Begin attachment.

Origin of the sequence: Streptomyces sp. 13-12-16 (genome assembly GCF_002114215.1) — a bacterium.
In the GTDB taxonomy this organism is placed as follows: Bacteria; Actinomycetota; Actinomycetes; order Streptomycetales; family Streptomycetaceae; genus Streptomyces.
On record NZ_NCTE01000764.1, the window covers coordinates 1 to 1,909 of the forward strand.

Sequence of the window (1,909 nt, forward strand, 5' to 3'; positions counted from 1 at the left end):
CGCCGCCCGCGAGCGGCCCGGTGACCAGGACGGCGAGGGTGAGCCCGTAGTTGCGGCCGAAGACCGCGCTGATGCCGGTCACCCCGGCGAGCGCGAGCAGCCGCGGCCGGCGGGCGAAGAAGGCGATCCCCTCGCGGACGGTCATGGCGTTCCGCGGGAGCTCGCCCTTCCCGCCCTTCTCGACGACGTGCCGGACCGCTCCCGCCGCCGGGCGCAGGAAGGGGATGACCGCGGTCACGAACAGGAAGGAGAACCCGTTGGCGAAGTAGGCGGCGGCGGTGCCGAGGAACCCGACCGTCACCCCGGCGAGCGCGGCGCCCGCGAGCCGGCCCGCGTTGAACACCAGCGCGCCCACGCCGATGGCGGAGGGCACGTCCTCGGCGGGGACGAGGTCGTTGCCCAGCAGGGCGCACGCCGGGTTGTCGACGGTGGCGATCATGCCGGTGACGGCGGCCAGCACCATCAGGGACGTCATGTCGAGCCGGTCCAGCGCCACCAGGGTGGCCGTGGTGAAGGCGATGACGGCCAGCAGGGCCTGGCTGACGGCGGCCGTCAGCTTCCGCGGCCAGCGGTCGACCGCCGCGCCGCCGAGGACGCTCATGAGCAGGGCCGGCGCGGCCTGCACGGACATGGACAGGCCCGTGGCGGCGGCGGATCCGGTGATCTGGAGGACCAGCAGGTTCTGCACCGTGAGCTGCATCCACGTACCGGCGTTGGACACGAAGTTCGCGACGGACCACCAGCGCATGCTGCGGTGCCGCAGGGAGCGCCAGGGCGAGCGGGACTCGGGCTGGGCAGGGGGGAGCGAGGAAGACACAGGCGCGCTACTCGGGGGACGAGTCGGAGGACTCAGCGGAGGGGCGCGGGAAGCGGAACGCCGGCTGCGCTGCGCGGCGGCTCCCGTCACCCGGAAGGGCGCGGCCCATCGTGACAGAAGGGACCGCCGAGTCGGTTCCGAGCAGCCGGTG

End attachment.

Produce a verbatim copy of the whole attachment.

Origin of the sequence: Streptomyces sp. 13-12-16 (genome assembly GCF_002114215.1) — a bacterium.
In the GTDB taxonomy this organism is placed as follows: Bacteria; Actinomycetota; Actinomycetes; order Streptomycetales; family Streptomycetaceae; genus Streptomyces.
On record NZ_NCTE01000764.1, the window covers coordinates 1 to 1,909 of the forward strand.

Sequence of the window (1,909 nt, forward strand, 5' to 3'; positions counted from 1 at the left end):
CGCCGCCCGCGAGCGGCCCGGTGACCAGGACGGCGAGGGTGAGCCCGTAGTTGCGGCCGAAGACCGCGCTGATGCCGGTCACCCCGGCGAGCGCGAGCAGCCGCGGCCGGCGGGCGAAGAAGGCGATCCCCTCGCGGACGGTCATGGCGTTCCGCGGGAGCTCGCCCTTCCCGCCCTTCTCGACGACGTGCCGGACCGCTCCCGCCGCCGGGCGCAGGAAGGGGATGACCGCGGTCACGAACAGGAAGGAGAACCCGTTGGCGAAGTAGGCGGCGGCGGTGCCGAGGAACCCGACCGTCACCCCGGCGAGCGCGGCGCCCGCGAGCCGGCCCGCGTTGAACACCAGCGCGCCCACGCCGATGGCGGAGGGCACGTCCTCGGCGGGGACGAGGTCGTTGCCCAGCAGGGCGCACGCCGGGTTGTCGACGGTGGCGATCATGCCGGTGACGGCGGCCAGCACCATCAGGGACGTCATGTCGAGCCGGTCCAGCGCCACCAGGGTGGCCGTGGTGAAGGCGATGACGGCCAGCAGGGCCTGGCTGACGGCGGCCGTCAGCTTCCGCGGCCAGCGGTCGACCGCCGCGCCGCCGAGGACGCTCATGAGCAGGGCCGGCGCGGCCTGCACGGACATGGACAGGCCCGTGGCGGCGGCGGATCCGGTGATCTGGAGGACCAGCAGGTTCTGCACCGTGAGCTGCATCCACGTACCGGCGTTGGACACGAAGTTCGCGACGGACCACCAGCGCATGCTGCGGTGCCGCAGGGAGCGCCAGGGCGAGCGGGACTCGGGCTGGGCAGGGGGGAGCGAGGAAGACACAGGCGCGCTACTCGGGGGACGAGTCGGAGGACTCAGCGGAGGGGCGCGGGAAGCGGAACGCCGGCTGCGCTGCGCGGCGGCTCCCGTCACCCGGAAGGGCGCGGCCCATCGTGACAGAAGGGACCGCCGAGTCGGTTCCGAGCAGCCGGTG